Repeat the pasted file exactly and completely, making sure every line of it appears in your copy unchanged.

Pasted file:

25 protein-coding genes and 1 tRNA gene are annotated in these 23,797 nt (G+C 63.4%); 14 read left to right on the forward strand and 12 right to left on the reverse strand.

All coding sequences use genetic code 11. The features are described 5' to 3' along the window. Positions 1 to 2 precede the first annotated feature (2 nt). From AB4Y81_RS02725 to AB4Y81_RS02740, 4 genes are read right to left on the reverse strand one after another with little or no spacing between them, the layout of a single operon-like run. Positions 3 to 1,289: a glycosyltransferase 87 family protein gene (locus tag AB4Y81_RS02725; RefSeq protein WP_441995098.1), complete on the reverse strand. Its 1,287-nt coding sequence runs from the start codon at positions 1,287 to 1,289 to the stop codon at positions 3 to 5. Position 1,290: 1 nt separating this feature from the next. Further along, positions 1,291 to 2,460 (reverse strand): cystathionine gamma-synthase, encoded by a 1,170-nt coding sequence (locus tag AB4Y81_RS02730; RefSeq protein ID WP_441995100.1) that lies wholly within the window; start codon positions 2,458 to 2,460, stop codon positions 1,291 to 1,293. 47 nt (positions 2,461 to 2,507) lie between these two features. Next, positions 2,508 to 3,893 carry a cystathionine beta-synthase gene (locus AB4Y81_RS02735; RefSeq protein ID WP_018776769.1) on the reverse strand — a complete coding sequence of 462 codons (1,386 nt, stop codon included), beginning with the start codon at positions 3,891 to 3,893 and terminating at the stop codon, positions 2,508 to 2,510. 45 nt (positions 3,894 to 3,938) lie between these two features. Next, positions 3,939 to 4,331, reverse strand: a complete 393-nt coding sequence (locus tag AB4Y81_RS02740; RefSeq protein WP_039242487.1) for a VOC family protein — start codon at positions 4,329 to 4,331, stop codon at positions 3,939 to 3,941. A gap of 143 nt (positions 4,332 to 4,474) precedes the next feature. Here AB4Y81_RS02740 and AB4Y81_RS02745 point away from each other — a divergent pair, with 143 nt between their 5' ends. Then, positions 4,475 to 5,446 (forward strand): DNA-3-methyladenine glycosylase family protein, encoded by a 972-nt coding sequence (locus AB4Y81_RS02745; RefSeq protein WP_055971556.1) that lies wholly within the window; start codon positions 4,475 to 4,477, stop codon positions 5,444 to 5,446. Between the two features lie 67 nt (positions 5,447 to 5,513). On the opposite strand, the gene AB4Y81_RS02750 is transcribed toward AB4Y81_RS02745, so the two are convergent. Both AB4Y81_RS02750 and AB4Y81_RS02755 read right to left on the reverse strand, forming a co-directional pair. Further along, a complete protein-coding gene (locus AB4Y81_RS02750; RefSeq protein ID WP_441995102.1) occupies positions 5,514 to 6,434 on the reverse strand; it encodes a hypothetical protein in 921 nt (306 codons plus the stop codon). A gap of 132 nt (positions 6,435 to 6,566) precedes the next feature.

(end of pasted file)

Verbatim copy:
25 protein-coding genes and 1 tRNA gene are annotated in these 23,797 nt (G+C 63.4%); 14 read left to right on the forward strand and 12 right to left on the reverse strand.

All coding sequences use genetic code 11. The features are described 5' to 3' along the window. Positions 1 to 2 precede the first annotated feature (2 nt). From AB4Y81_RS02725 to AB4Y81_RS02740, 4 genes are read right to left on the reverse strand one after another with little or no spacing between them, the layout of a single operon-like run. Positions 3 to 1,289: a glycosyltransferase 87 family protein gene (locus tag AB4Y81_RS02725; RefSeq protein WP_441995098.1), complete on the reverse strand. Its 1,287-nt coding sequence runs from the start codon at positions 1,287 to 1,289 to the stop codon at positions 3 to 5. Position 1,290: 1 nt separating this feature from the next. Further along, positions 1,291 to 2,460 (reverse strand): cystathionine gamma-synthase, encoded by a 1,170-nt coding sequence (locus tag AB4Y81_RS02730; RefSeq protein ID WP_441995100.1) that lies wholly within the window; start codon positions 2,458 to 2,460, stop codon positions 1,291 to 1,293. 47 nt (positions 2,461 to 2,507) lie between these two features. Next, positions 2,508 to 3,893 carry a cystathionine beta-synthase gene (locus AB4Y81_RS02735; RefSeq protein ID WP_018776769.1) on the reverse strand — a complete coding sequence of 462 codons (1,386 nt, stop codon included), beginning with the start codon at positions 3,891 to 3,893 and terminating at the stop codon, positions 2,508 to 2,510. 45 nt (positions 3,894 to 3,938) lie between these two features. Next, positions 3,939 to 4,331, reverse strand: a complete 393-nt coding sequence (locus tag AB4Y81_RS02740; RefSeq protein WP_039242487.1) for a VOC family protein — start codon at positions 4,329 to 4,331, stop codon at positions 3,939 to 3,941. A gap of 143 nt (positions 4,332 to 4,474) precedes the next feature. Here AB4Y81_RS02740 and AB4Y81_RS02745 point away from each other — a divergent pair, with 143 nt between their 5' ends. Then, positions 4,475 to 5,446 (forward strand): DNA-3-methyladenine glycosylase family protein, encoded by a 972-nt coding sequence (locus AB4Y81_RS02745; RefSeq protein WP_055971556.1) that lies wholly within the window; start codon positions 4,475 to 4,477, stop codon positions 5,444 to 5,446. Between the two features lie 67 nt (positions 5,447 to 5,513). On the opposite strand, the gene AB4Y81_RS02750 is transcribed toward AB4Y81_RS02745, so the two are convergent. Both AB4Y81_RS02750 and AB4Y81_RS02755 read right to left on the reverse strand, forming a co-directional pair. Further along, a complete protein-coding gene (locus AB4Y81_RS02750; RefSeq protein ID WP_441995102.1) occupies positions 5,514 to 6,434 on the reverse strand; it encodes a hypothetical protein in 921 nt (306 codons plus the stop codon). A gap of 132 nt (positions 6,435 to 6,566) precedes the next feature.